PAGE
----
Nice Volume 3 // Photographic Expressions of South African Stories as Narrated by African Storytellers

The majority of the young creatives I have had the pleasure of collaborating with reside, as I do, in an African country. While they come from widely diverse formative and cultural experiences, in many recent works I have recogniseda common aspiration: the wish to navigate ideas of identity in the present.

Flurina Rothenberger

“Visitors”. Photographers from “visiting” countries have to a large extent, underwritten the continued misrepresentation of the African continent and her people. However, there has been a shift as African photographers have taken it upon themselves to address inaccurate representations, reclaiming power and telling their own stories. Once boxed as a single narrative, African storytellers are laying this fallacy to rest. Opening up the spectrum to allow a multifaceted articulation of ranges of narratives to be expressed. “Photography is a tool of communication. It allows us to see both from a great distance and extremely close up: it can direct our view and transform our perspective,” expresses the Editor of Nice Magazine, Flurina Rothenberger.

The third issue of Nice Magazine focused in on Katlehong, a township East of Johannesburg. Every edition of the publication expresses the stories of a new place created in the spirit of collaboration, critical thinking and informal knowledge exchange. Conceptually, the magazine uses the majority of its contributors as editors which has an impact on both the overall appearance of the publication as well as the content thereof. Contributors are mentored throughout the process of creating the content allowing their individual practices to grow. Johannesburg contributors joined the Katlehong contributors in the working process of this edition resulting in the expansion of the editorial team thereby ensuring a more multi-tonal end product in both visual imagery and textual content. The project; which was intended to be completed in the course of three months, became a process of a year which allowed more time to create and curate content, resulting in a magazine that is both beautiful visually and meaningful as an archive of South African stories.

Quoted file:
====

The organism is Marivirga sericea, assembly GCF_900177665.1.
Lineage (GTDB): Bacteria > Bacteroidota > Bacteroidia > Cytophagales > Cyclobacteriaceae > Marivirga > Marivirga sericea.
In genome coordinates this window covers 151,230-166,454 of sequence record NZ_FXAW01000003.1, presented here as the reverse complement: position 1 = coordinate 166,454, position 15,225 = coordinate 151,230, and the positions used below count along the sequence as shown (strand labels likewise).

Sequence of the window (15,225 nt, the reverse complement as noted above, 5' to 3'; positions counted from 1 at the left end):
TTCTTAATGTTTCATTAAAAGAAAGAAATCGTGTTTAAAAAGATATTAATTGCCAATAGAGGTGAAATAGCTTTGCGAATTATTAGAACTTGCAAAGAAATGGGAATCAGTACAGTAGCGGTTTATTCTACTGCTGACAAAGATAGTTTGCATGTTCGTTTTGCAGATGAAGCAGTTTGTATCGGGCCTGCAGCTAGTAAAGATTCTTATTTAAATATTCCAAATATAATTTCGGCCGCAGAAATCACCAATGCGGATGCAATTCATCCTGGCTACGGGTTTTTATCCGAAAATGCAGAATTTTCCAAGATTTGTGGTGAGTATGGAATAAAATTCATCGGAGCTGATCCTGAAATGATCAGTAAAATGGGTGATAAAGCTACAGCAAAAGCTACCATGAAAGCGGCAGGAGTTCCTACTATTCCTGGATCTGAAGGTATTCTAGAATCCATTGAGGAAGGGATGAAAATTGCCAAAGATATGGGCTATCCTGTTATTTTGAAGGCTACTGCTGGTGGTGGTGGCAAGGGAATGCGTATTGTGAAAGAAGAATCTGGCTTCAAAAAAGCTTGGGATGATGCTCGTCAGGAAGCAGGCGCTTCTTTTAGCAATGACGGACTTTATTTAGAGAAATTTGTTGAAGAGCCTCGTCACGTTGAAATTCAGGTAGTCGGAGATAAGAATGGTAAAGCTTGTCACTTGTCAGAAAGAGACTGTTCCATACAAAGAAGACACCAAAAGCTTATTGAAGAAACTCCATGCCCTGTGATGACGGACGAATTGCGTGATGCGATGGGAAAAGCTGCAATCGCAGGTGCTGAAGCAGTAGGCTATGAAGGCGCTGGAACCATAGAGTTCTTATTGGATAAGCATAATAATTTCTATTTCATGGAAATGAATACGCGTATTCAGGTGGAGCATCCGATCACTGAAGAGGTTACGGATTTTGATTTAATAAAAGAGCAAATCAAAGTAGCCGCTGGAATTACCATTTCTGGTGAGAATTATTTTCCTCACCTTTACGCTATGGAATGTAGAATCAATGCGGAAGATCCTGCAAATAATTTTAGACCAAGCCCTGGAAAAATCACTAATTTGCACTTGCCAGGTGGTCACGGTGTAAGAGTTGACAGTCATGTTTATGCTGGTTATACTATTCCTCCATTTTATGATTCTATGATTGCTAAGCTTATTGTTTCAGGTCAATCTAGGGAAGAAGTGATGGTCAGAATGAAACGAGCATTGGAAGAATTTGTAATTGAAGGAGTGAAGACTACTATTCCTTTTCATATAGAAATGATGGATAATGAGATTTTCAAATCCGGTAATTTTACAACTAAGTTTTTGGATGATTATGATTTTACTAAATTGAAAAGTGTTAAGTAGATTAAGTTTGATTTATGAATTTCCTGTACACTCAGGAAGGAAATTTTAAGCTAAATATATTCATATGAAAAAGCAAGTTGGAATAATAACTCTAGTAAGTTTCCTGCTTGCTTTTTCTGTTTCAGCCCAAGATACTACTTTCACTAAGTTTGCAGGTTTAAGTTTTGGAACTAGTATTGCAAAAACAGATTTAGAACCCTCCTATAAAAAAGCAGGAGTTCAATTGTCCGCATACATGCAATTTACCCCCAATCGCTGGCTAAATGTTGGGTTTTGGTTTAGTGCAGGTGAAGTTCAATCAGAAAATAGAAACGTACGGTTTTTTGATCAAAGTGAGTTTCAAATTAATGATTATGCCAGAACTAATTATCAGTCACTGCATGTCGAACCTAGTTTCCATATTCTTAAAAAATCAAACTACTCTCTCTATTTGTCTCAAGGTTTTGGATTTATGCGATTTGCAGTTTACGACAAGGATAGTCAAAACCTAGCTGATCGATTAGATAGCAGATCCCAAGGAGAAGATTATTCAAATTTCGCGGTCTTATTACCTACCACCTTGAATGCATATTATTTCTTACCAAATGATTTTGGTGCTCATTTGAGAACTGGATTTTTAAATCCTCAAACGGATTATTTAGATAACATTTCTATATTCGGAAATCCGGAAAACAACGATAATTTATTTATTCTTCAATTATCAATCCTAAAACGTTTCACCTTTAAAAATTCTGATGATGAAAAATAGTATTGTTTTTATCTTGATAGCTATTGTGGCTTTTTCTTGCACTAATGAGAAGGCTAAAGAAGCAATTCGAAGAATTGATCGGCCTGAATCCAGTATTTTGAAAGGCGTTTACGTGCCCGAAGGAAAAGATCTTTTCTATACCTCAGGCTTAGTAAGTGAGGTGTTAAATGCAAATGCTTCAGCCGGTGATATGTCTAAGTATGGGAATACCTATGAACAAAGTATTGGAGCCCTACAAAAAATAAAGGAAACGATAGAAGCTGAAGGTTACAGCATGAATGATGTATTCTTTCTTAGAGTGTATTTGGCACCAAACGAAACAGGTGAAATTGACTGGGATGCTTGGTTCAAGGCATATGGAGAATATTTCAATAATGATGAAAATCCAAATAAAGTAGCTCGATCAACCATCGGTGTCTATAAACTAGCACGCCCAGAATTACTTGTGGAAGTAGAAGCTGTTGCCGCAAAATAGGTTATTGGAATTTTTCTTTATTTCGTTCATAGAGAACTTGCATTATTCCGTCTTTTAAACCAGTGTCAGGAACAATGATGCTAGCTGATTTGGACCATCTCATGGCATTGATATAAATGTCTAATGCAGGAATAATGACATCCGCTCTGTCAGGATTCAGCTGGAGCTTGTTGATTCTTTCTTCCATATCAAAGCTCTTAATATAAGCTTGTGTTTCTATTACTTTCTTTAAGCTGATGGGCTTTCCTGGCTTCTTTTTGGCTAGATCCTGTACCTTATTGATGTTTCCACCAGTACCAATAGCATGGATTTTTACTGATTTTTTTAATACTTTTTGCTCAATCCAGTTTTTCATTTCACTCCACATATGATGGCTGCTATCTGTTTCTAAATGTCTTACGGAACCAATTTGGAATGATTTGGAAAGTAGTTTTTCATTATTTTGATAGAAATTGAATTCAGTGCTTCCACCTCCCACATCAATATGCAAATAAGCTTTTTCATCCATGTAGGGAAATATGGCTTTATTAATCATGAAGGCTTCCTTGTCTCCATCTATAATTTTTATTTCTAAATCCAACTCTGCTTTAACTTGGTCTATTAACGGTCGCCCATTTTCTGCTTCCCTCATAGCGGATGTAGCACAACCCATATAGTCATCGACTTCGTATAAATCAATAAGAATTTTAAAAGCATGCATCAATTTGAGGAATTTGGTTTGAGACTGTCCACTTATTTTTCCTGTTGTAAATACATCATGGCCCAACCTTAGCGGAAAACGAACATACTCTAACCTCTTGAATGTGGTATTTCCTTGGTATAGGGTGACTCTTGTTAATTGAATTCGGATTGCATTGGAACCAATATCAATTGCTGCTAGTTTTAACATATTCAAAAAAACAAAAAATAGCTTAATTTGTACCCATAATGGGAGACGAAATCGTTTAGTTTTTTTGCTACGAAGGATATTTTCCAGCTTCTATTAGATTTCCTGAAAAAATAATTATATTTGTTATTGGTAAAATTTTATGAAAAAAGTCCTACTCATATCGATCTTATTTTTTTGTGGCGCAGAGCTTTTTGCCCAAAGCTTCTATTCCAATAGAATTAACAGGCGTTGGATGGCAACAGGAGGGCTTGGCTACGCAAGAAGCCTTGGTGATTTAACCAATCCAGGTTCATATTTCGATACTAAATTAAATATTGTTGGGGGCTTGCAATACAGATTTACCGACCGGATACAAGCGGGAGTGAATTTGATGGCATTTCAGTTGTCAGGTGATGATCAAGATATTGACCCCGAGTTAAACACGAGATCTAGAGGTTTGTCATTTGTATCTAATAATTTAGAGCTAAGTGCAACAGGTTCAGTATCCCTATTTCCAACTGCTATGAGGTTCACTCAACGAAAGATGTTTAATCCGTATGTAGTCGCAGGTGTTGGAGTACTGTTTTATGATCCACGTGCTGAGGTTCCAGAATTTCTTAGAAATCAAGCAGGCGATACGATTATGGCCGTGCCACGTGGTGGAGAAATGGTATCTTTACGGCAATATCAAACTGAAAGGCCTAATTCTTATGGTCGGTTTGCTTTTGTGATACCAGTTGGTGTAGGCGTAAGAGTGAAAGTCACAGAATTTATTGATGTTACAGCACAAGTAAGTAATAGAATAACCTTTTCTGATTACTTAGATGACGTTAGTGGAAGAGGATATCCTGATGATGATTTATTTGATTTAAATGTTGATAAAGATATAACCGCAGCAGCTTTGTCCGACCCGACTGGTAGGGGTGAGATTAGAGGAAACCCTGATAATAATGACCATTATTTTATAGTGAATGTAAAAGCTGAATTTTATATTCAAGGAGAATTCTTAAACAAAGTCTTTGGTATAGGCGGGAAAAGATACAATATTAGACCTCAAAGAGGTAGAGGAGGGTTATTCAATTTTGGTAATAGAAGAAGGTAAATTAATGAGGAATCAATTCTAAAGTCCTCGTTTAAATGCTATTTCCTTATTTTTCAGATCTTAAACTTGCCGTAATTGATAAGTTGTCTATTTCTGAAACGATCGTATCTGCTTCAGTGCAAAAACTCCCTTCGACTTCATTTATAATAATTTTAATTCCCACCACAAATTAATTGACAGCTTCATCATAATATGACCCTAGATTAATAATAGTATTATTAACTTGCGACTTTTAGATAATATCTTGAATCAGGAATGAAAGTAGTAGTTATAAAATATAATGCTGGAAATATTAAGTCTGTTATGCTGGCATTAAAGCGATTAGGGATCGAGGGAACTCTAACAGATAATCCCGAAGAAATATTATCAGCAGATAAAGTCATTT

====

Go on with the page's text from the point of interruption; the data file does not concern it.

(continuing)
The pursuit of this entails not so much an active dismantling of visual fabrications from the past, although this does happen as a natural side effect, but more a spontaneous enactment of the reality of the specific environment that each of the artists inhabits,” Flurina elaborates. In an internet driven age, stories from Africa impact style and culture on a global scale. Or as Flurina puts it, “to understand the true scale of Africa, it is essential to pay attention to its emerging voices, many of which explore a previously unrecognised depth of lived experiences.”

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